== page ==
A far cry from the often innocuous comic invention of the classic Hollywood cartoon, even in the conscious guise of work by Chuck Jones, Tex Avery, and Frank Tashlin, British animation has always grounded itself in comic idioms that betray their cultural and ideological charge. Norris properly identifies the ways in which the pre-multi-cultural, mono-culture of the ‘first wave’ essentially spoke to new white middle-class consumerist norms, a trend that was to continue as late as Alison Snowden and David Fine’s Bob and Margaret, even while other more ground-breaking works like Sarah Ann Kennedy’s Crapston Villas was beginning to reflect alternative models of community and representation. Indeed, at the time, I myself was caught antler-locking with the arts culture crowd, noting first, that while Julian Stallabrass had acknowledged the progressive nature of animation (good), he missed a trick in claiming that only The Simpsons was more valid than Brit-Art (not so good). (The success of The Simpsons, and later South Park and Family Guy, as well as the Adult Swim strand in the US remains the touchstone for comparisons to British animated comedy). High-horsed, I asserted that much closer to home, Kennedy, Candy Guard (Pond Life) and their ilk, were creating more engaging riffs on British culture and aesthetics in animation than Hirst, Emin, and the others were doing with beds, sharks, and light-switches in the gallery. These claims largely fell on deaf ears, so Norris’ discussion is especially valuable in insisting upon the importance of this period.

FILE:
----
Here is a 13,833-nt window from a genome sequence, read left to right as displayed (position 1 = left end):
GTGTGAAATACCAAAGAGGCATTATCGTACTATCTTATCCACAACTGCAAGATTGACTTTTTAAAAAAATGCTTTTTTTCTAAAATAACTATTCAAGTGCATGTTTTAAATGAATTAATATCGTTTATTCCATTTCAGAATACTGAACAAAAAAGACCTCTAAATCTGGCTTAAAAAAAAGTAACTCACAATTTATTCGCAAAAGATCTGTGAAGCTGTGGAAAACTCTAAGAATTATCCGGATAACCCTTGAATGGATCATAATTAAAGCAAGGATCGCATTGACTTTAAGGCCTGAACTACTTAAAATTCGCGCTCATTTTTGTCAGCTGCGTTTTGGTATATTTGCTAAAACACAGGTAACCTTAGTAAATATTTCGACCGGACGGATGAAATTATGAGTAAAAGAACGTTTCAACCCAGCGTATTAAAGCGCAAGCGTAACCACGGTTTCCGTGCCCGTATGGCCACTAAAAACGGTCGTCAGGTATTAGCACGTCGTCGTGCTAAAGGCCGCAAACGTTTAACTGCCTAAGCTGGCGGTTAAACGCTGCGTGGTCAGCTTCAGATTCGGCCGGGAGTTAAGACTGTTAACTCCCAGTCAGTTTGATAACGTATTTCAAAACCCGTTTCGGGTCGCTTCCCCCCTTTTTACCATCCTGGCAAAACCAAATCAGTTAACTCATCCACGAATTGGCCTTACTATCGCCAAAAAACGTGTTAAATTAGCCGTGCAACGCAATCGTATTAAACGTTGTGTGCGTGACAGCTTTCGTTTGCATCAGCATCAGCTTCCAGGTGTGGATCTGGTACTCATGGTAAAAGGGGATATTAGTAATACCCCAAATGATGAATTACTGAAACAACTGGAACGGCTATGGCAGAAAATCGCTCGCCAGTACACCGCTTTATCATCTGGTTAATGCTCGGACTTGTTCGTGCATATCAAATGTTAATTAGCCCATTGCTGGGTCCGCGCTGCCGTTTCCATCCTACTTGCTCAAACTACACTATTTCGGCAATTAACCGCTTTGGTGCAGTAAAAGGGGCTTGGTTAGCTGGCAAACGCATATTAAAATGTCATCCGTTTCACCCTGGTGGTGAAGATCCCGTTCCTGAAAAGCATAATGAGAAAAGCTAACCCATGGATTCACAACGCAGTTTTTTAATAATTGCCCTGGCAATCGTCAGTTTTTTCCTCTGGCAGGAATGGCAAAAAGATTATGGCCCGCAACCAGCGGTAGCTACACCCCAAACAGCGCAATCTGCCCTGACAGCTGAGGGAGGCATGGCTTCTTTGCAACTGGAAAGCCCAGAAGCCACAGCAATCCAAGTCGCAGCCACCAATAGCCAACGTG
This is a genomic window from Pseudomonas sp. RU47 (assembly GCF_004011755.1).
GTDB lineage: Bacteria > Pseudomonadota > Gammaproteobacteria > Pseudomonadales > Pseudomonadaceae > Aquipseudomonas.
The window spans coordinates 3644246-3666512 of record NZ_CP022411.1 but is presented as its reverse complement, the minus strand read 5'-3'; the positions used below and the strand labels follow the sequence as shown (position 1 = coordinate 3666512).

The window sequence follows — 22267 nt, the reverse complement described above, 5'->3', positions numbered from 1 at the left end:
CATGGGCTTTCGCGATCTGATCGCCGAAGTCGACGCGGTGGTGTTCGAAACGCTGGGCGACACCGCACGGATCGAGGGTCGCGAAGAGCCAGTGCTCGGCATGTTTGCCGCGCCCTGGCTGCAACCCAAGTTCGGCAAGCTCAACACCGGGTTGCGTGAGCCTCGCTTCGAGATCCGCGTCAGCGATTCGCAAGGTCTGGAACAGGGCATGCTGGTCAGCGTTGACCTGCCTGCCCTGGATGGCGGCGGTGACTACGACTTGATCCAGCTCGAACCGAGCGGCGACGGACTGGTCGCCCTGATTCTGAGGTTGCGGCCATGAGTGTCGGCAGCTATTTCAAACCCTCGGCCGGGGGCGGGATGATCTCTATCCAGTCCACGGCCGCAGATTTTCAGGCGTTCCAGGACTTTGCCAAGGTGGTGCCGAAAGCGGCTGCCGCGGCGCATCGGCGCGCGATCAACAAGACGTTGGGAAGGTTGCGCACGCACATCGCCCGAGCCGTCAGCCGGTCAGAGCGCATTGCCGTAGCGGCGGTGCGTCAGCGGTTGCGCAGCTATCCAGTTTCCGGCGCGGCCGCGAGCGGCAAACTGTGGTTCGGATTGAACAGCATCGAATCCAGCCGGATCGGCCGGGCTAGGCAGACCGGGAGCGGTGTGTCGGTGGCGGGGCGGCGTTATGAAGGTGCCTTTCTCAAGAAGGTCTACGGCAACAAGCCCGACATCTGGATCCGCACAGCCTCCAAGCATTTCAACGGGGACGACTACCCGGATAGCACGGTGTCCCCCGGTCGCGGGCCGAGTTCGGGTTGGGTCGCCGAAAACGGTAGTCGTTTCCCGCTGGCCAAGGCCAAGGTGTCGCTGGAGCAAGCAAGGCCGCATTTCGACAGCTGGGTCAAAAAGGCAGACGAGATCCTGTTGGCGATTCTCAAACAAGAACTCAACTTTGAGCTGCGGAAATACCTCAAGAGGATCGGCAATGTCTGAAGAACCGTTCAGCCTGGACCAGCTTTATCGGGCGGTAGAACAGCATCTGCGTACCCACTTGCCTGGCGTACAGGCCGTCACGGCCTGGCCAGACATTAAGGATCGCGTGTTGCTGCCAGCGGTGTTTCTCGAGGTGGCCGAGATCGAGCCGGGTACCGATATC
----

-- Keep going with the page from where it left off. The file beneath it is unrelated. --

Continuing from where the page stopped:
These late ‘second wave’ works begin to anticipate the new ‘families’ of the ‘third wave’, for example, the troubled single-parentage of Eric Feeble in Carl Gorham’s Stressed Eric and ‘Batch 4’, the animal-experiment escapees, in Baby Cow’s I Am Not an Animal. Eric, though, far better reflected the real world traumas of the economy and single-dom, than the animals, who are defined only by their intake of the rhetoric of media myths, celebrity gossip and ‘talking head’ social pretention. Norris is at his most astute though, in a nuanced assessment of Harry Thompson’s Monkey Dust, which remains an undervalued contribution to the British animation canon. Here, Norris plays the series out as a response to the limits of ‘political correctness’; part reactionary, part radical; a dark, ambivalent sometimes astute, sometimes misguided attempt to understand an increasingly complex world, lacking purpose and vision.
By the time Modern Toss’ Drive-by-Abuser, Martin, Barney and Mr Tourettes were railing at the world, ‘third wave animation’ had consolidated its impact but hinted at a last hurrah for satire, and its eventual decline. Like much would-be radicalism, such animation, became re-absorbed into the cultural amoeba, a mainstream model of work, rendered conservative by its context, and in the case of the BBC’s Popetown, its simple failings of quality instead of an anticipated coruscating critique of organized religion. Norris writes clearly and perceptively about this era – largely taking place between 1997 and 2005 – and prompts a certain nostalgia for when British animation very nearly made its mark. But hark, what’s this? I once again hear the rasp of a scooter, and the bellow of the Drive-by-Abuser with his megaphone: ‘Writing a little review of a valuable text dealing with the significance of ‘third wave animation, are ya ? Better get home and read it then, hadn’t I. See you around, yeah….’.
Professor Paul Wells